Lisa Montgomery, who murdered a Missouri woman in 2004, is set to be executed later this year, marking the first time a woman has been put to death in the U.S. since 1953.
As NBC News reported, on Friday, the Justice Department announced that Montgomery will be put to death on December 8 for the murder of Bobbie Jo Stinnett in Skidmore, Missouri, 16 years ago. It will mark the first federal execution of a female since 1953, when both Ethel Rosenberg and Bonnie Heady were both executed for separate crimes.
Rosenberg died in the electric chair for spying, while Heady died in the gas chamber for her role in the kidnapping and murder of a young boy.
Prior to 1953, a woman hadn’t been put to death in the U.S. since 1864.
On December 16, 2004, Montgomery met up with Stinnett at her home in the Northwest Missouri town; authorities would later say there was no sign of forced entry. The two women had made contact earlier in a chat room for dog owners, and then later began talking about pregnancy.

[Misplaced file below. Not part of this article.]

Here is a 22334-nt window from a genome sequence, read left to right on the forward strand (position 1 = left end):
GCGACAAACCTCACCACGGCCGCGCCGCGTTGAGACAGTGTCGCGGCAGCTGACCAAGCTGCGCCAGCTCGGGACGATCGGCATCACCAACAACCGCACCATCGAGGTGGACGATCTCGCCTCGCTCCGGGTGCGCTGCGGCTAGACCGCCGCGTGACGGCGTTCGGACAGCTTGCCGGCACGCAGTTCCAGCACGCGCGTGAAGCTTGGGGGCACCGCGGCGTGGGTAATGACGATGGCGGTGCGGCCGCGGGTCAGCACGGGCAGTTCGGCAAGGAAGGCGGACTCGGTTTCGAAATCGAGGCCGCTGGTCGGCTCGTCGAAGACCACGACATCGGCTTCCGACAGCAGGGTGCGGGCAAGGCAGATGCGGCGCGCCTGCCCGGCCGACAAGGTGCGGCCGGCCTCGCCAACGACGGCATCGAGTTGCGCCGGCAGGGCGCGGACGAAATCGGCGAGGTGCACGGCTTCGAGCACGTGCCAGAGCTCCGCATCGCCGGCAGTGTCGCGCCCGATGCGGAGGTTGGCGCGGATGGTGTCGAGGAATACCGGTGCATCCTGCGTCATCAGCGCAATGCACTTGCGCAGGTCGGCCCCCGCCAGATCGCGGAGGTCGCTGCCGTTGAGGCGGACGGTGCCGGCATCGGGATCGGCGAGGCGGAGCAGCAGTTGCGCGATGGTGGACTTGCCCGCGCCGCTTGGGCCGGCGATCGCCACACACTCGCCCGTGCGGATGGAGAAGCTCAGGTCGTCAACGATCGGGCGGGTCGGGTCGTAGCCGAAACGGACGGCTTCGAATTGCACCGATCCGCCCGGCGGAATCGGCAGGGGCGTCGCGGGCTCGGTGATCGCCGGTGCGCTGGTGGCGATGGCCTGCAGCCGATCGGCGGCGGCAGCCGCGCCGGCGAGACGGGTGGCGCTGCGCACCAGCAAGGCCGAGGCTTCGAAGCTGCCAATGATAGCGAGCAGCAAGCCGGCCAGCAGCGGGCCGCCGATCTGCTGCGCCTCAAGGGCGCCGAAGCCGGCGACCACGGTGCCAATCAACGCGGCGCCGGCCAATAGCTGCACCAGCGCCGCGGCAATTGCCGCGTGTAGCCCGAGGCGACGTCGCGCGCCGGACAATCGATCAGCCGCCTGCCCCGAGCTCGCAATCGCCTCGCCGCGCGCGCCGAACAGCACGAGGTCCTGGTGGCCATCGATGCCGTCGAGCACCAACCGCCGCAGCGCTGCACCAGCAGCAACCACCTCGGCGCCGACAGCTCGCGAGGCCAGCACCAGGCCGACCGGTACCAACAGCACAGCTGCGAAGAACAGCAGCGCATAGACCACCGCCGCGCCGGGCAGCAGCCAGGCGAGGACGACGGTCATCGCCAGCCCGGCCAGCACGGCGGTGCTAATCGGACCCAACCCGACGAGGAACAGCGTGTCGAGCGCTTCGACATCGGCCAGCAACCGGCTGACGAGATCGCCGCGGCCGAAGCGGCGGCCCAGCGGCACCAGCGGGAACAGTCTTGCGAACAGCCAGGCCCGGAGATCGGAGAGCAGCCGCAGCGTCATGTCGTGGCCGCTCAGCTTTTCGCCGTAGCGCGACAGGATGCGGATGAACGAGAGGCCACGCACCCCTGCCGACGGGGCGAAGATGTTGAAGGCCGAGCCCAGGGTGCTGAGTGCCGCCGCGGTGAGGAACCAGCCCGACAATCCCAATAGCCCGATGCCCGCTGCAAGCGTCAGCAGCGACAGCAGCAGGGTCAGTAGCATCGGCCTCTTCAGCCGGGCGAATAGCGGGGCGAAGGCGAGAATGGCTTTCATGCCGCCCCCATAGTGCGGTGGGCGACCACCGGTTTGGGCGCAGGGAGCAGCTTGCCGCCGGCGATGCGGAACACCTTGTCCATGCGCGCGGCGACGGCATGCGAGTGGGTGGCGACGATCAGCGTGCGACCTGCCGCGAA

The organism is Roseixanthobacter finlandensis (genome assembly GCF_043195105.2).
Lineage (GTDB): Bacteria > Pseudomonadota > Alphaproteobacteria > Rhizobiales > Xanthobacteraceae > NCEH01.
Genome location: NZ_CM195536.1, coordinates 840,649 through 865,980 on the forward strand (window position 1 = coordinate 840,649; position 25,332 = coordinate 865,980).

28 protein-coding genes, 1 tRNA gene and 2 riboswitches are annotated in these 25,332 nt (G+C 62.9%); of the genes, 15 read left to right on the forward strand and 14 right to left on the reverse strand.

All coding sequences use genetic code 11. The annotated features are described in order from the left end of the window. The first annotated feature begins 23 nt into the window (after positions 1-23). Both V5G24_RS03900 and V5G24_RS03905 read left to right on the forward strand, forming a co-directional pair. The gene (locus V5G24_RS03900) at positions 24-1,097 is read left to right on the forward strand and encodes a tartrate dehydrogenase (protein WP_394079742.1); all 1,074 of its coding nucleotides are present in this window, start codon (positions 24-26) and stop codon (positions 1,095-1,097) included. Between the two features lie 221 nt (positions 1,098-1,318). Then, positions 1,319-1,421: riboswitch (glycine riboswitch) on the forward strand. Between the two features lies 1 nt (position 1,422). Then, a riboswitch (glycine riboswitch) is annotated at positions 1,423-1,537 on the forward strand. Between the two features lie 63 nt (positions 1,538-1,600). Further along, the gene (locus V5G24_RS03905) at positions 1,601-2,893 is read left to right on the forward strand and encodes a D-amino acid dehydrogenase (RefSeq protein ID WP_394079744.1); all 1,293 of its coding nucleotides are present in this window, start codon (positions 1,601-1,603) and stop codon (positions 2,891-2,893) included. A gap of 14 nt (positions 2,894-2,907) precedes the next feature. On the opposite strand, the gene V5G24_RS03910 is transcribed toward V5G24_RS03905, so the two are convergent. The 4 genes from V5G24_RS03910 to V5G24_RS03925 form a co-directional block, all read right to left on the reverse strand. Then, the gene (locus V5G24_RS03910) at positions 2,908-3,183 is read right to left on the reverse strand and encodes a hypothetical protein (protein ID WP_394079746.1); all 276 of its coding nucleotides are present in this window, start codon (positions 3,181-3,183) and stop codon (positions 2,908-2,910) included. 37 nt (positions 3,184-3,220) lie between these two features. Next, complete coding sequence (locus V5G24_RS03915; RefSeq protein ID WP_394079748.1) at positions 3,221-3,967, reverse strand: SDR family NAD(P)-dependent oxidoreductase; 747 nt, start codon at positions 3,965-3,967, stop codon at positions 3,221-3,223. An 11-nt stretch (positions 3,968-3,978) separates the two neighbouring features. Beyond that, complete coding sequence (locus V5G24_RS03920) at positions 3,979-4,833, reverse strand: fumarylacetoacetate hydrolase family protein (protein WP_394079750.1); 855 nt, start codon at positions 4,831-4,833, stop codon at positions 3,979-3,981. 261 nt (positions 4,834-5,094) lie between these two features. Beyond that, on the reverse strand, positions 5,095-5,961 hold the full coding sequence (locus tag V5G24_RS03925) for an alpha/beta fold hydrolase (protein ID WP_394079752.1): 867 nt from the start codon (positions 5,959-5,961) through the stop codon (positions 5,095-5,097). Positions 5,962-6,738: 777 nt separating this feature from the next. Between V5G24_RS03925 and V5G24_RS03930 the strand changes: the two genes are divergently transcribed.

Montgomery, who had a history of falsely telling others that she was pregnant despite having had a tubal ligation a decade earlier, went into the home, strangled the victim from behind, then cut the fetus, who had been gestating for eight months, from her abdomen.
Stinnett was discovered by her mother about an hour later in a pool of blood, as The Washington Post reported. She was taken to a nearby hospital where she was pronounced dead. The following day, Montgomery and the baby were both found at her Kansas farmhouse. The infant had survived and was placed into the custody of her father.
Montgomery was sentenced to death in 2007.
Her attorney, Kelley Henry, said that Montgomery should be allowed to live because she is mentally ill and suffered childhood abuse.
“Lisa Montgomery has long accepted full responsibility for her crime, and she will never leave prison. But her severe mental illness and the devastating impacts of her childhood trauma make executing her a profound injustice,” Henry said.
Ramping Up Federal Executions
In July of this year, the Trump administration ended an informal 17-year hiatus in federal executions following concerns about the humaneness of the three-drug cocktail used to put prisoners to death by lethal injection. Since overturning the unofficial ban, the Justice Department has put seven men to death.
Brandon Bernard is also scheduled to be put to death later this year. Bernard, with his accomplices, murdered two youth ministers in 1999. His December 10 execution will be the ninth of 2020.